Definition and Current Trend of Palliative Care
Palliative care is defined as a specialized, interdisciplinary type of medical care for people with serious illnesses, their families, and caregivers, according to the National Coalition for Hospice and Palliative Care (NCHPC), the Center to Advance Palliative Care (CAPC), the American Cancer Society (ACS), the Institute of Medicine (IOM), and the World Health Organization (WHO).1-4 The goal of palliative care is to improve both the patient and the family’s quality of life by providing relief from the symptoms, pain, and stress of a serious illness through the assessment, prevention, and management of physical, psychological, social, and spiritual problems.
Palliative care is among the fastest growing fields in healthcare – the number of hospitals with 50 or more beds with a palliative care program increased 164% since 2000.5 Over 1,000 new hospital-based palliative care programs have developed from 2000 to 2010.6Demands for palliative care have increased and will likely continue to grow as the U.S. population gets older6 and the number of Americans over the age of 85 is expected to double to 14.1 million by 2040.7 It is also estimated that 90 million Americans live with serious illness, of which 6 million may benefit from palliative care.8 This number is expected to more than double over the next 25 years.
Despite the growth in palliative care and the expected increase in the demand for these services, palliative care teams saw less than 5% of hospitalized patients in 2015.5 In a 2011 public opinion research poll by the CAPC and ACS, only 8% of 800 adults reported knowing about palliative care.3 A survey was conducted by Kozlov et al. using the Palliative Care Knowledge Scale (PaCKS) in order to identify 301 laypersons’ familiarity with palliative care.9 Of the 13 true/false questions, it was least likely for the item “palliative care is exclusively for people who are in the last 6 months of life” to be answered correctly. Similar lack of knowledge was found in oncologists polled about the range of services provided by palliative care compared to hospice care.10 This misinformation and conflation with hospice care can pose barriers to accessing palliative care. When informed, an overwhelming majority of consumer respondents agreed that education on and access to palliative care would be very important for patients with serious illness.3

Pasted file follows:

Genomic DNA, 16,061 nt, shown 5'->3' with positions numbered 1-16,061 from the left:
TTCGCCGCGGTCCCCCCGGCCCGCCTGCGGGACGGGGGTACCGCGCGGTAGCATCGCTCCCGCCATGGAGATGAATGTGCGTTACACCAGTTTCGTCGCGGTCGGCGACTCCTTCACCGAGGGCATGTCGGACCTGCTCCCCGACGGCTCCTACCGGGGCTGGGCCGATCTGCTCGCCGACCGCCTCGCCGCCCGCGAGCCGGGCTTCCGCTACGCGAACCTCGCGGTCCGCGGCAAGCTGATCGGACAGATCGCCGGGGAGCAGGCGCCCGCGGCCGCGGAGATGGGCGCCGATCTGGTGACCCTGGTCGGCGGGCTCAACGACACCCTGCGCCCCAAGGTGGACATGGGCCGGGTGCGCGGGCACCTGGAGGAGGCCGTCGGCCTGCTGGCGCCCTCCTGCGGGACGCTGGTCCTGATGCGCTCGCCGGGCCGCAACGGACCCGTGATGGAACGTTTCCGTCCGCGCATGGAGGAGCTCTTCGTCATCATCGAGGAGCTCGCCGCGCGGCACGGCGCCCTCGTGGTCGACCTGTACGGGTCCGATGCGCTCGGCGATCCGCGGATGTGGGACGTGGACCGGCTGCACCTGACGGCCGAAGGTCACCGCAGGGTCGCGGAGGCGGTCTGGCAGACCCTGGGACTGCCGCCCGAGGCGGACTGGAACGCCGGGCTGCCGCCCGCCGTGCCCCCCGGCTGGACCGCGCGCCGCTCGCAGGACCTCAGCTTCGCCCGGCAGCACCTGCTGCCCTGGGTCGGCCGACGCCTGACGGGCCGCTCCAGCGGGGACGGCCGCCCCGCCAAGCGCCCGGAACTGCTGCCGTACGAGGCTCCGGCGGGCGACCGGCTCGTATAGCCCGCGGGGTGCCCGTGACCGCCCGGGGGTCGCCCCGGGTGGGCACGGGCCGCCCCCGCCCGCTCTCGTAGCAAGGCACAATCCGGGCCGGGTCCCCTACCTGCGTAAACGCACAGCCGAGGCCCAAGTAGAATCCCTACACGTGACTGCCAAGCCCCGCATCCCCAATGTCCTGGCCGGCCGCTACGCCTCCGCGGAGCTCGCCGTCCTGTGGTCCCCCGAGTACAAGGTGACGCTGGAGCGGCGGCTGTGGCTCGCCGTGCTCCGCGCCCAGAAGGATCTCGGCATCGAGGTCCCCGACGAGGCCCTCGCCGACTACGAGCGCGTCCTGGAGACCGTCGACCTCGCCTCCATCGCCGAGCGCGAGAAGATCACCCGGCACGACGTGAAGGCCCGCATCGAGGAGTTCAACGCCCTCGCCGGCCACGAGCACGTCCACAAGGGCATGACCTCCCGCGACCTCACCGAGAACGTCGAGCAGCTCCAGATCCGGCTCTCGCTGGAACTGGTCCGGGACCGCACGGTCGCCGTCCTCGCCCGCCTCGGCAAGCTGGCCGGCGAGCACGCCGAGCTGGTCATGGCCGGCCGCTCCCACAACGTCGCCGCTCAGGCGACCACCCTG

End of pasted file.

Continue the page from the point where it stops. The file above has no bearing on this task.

Services Provided by Palliative Care
NCHPC’s 2018 National Consensus Project highlights eight key domains of palliative care that draw attention to the physical, psychological, social, religious, cultural, ethical, and legal aspects of care, as well as the coordination of care and the care of patients nearing end of life.1 Regardless of diagnosis or prognosis, general palliative care should be considered as a vital and routine part of clinical practice that promotes physical and psychosocial health. All health professionals serving seriously ill patients and their families and caregivers should consider and acquire palliative care knowledge and skills as core competencies. Taking into account the wide range of care, NCHP guidelines emphasize the interdisciplinary and team-based approach to palliative care.1 A team of specially trained doctors, nurses, and other specialists deliver palliative care to provide an added layer of support to maximize patient and family quality of life by coordinating care with a patient’s other doctors and healthcare professionals.3 However, palliative care can also be delivered by healthcare professionals who care for the seriously-ill population but are not palliative care specialists (e.g. primary care physicians, disease-oriented specialists, nurses, social workers, chaplains, and pharmacists).1